Here's How to Soundproof Your Vehicle

So you finally bought that dream audio system you've been saving for months now. And while it's great to have nice sounds to accompany you while driving, the experience wouldn't really be worth it if they're drowned out by noises outside your vehicle.

Fortunately, a good way to eliminate much of these problems is to soundproof your vehicle. Also known as sound deadening or sound dampening, the process allows you to use materials that help block outside noise. Often, these come from the engine bay, car frame, panels, tires, roads, and even the environment. This means you will need to work around different parts of your car to make soundproofing your vehicle more effective.

Keep in mind that this process won't guarantee 100-percent silence. Still, they can significantly reduce car noise to more tolerable levels.

Engine Bay

Studies show that around 40 percent of the noise you hear inside comes from the engine. This is especially true for those cars that run on diesel.

The best way to sound deaden your vehicle's engine is to place damping or deadening mats with adhesive backings underneath your car's bonnet. Just measure your car bonnet, cut the mat according to its shape and size, and carefully insert it under the hood.

By the way, make sure to clean the surface thoroughly before you place the mat, since oil  and grease will prevent the adhesive from sticking. It's also important that the material is  heat-resistant, and with an aluminum coating to prevent oil and grease from transferring to other parts of your engine bay.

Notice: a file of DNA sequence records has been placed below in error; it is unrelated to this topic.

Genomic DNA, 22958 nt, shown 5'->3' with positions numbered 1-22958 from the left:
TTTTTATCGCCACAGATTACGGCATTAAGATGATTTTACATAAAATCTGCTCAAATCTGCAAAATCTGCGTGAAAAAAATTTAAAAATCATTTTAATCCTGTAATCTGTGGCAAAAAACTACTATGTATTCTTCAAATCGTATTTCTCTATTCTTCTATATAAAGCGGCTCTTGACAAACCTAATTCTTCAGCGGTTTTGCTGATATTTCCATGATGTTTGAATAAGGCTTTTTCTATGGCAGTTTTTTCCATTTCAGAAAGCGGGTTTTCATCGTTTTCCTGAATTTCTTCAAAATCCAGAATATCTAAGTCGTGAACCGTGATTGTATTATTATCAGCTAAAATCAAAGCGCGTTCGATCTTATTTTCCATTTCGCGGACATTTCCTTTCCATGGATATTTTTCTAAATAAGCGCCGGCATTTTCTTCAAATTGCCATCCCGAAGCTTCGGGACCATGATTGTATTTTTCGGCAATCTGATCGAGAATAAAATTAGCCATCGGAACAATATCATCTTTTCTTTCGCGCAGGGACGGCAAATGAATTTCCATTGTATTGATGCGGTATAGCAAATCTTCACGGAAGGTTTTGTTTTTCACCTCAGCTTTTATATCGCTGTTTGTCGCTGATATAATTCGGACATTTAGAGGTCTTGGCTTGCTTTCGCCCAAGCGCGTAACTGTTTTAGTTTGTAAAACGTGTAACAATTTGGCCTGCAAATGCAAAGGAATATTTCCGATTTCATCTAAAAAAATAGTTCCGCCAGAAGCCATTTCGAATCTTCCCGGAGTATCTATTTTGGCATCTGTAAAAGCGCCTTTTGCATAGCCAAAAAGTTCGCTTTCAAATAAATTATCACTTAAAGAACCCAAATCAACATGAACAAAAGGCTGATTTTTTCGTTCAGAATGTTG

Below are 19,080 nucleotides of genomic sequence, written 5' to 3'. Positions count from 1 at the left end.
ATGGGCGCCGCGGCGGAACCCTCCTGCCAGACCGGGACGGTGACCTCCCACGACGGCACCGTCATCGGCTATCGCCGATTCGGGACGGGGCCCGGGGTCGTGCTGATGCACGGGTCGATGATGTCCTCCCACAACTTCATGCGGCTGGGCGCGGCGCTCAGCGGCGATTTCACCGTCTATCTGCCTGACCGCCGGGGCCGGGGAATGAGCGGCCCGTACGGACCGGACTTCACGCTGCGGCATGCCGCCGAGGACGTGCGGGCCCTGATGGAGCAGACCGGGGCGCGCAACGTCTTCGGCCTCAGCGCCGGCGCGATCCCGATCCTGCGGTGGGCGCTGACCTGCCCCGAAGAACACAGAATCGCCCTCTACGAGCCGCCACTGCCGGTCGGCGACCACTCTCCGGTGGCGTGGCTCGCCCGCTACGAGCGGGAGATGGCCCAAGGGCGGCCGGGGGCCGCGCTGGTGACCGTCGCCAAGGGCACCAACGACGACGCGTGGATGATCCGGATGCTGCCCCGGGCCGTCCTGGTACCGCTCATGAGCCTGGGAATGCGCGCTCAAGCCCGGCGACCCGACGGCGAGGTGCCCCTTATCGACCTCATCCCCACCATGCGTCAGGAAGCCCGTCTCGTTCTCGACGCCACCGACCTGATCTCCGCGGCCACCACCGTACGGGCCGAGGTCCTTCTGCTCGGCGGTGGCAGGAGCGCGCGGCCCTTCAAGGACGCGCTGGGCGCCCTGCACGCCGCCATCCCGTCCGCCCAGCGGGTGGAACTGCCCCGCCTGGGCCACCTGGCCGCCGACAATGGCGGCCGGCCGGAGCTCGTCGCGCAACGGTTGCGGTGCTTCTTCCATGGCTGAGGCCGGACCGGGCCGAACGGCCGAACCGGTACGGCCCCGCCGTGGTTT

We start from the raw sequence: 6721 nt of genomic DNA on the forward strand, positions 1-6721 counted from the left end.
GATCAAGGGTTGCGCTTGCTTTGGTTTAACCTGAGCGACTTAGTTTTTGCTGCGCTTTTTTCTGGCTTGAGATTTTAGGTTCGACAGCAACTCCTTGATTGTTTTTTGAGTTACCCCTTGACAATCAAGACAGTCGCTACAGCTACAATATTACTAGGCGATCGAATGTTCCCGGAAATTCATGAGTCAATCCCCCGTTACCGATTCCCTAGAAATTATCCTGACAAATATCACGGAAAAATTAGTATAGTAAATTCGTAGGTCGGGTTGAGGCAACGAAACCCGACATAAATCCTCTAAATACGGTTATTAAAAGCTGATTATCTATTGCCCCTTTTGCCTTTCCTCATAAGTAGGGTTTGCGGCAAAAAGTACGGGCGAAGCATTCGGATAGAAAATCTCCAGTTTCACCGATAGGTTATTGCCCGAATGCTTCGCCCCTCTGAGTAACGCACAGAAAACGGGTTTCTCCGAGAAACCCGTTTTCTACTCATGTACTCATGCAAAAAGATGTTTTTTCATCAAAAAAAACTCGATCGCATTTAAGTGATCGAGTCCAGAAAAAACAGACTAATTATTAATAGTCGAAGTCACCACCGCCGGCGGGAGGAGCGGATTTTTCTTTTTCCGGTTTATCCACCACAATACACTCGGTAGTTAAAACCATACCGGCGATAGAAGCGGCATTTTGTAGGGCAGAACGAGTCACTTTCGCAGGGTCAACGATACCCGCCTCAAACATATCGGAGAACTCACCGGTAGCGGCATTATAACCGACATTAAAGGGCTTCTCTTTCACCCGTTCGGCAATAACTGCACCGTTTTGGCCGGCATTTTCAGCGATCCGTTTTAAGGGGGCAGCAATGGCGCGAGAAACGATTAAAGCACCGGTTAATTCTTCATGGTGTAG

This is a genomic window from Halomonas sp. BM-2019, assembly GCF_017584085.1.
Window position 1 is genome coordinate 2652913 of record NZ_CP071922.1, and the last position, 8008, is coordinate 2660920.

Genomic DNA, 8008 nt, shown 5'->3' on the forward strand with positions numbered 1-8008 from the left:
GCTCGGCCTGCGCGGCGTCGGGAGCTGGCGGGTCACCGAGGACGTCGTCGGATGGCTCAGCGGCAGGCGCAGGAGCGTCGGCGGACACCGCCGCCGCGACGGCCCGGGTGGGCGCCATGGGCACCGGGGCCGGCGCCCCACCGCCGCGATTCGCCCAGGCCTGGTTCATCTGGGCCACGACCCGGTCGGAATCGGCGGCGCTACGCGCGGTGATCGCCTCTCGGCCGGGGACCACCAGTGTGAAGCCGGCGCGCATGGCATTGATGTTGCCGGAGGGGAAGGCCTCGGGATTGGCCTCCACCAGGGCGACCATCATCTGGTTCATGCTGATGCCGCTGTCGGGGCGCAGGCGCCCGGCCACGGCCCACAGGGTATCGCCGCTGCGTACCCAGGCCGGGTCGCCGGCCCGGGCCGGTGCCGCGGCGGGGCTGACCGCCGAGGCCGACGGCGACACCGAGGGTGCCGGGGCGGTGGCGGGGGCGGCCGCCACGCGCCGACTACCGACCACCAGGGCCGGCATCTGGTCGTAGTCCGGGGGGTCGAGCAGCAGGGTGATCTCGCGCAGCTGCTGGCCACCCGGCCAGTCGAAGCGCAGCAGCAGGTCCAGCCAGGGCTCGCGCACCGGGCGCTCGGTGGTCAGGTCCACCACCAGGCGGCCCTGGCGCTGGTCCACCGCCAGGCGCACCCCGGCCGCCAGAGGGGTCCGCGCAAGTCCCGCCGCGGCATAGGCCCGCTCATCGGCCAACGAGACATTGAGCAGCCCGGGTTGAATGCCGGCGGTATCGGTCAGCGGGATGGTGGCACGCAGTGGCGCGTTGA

Floor

Your car's floor has a huge surface area. And it's also near your tires and axles. This means that your tire's vibrations directly transfer into your floor area, thus, contributing to more car noise.

You can reduce the vibrations by adding damping mats. Damping mats are made from stryene-butyadine rubber or asphaltic-based panels, and they come with adhesion at the back. What  they do is change those vibrations coming outside into heat, depending on the damping  material used.

Windows

It's easy for noise to get inside your windows if they have tiny gaps or cracks around the edges. Remember: sound travels through air, and they can get inside the smallest holes and gaps without any problem. That's why it's  important to seal them with adhesives.

Here's a warning though: the adhesives aren't really pretty to look at. In fact, they might even ruin your window's appearance. If you don't want this to happen, then you might opt for damping materials that can be placed on the windows. If you're on a budget, an alternative is to purchase the aluminum foil-backed EPE foam insulation, instead. Note that they aren't as effective as adhesives, since the gaps around your window's edges won't be sealed shut. Still, they can serve as decent sound dampeners for your windows.

Doors

It's not really that practical to externally soundproof your doors. Doors are often accessed, and there's always a chance that they would fall off when they're hastily closed or opened.

A more effective way to do soundproof your door is to remove your vehicle's door panels, remove the first  layer inside, and then add foam. Once you're done, simply put back the door panels and  fasten them tightly.

To make it even more soundproof, look for small spaces around the panels and spray it with foam. There are specific brands that can be used for doors (and even engine compartments). These are a must-have if you're really serious about getting rid of the noise.

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